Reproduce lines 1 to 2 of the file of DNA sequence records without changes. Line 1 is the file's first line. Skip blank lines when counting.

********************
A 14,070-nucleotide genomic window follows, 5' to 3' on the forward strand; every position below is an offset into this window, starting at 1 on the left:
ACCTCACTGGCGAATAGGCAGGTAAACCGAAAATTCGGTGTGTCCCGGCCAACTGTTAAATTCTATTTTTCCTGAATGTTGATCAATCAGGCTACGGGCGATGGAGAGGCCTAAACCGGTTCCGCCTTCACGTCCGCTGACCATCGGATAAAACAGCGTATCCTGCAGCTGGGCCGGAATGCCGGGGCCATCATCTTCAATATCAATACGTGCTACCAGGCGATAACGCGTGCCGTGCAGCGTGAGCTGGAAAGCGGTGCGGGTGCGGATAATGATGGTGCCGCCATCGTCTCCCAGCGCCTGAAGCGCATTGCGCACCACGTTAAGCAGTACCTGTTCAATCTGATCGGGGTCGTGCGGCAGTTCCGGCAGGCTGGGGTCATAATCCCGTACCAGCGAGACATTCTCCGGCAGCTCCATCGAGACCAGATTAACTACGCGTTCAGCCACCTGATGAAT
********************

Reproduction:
A 14,070-nucleotide genomic window follows, 5' to 3' on the forward strand; every position below is an offset into this window, starting at 1 on the left:
ACCTCACTGGCGAATAGGCAGGTAAACCGAAAATTCGGTGTGTCCCGGCCAACTGTTAAATTCTATTTTTCCTGAATGTTGATCAATCAGGCTACGGGCGATGGAGAGGCCTAAACCGGTTCCGCCTTCACGTCCGCTGACCATCGGATAAAACAGCGTATCCTGCAGCTGGGCCGGAATGCCGGGGCCATCATCTTCAATATCAATACGTGCTACCAGGCGATAACGCGTGCCGTGCAGCGTGAGCTGGAAAGCGGTGCGGGTGCGGATAATGATGGTGCCGCCATCGTCTCCCAGCGCCTGAAGCGCATTGCGCACCACGTTAAGCAGTACCTGTTCAATCTGATCGGGGTCGTGCGGCAGTTCCGGCAGGCTGGGGTCATAATCCCGTACCAGCGAGACATTCTCCGGCAGCTCCATCGAGACCAGATTAACTACGCGTTCAGCCACCTGATGAAT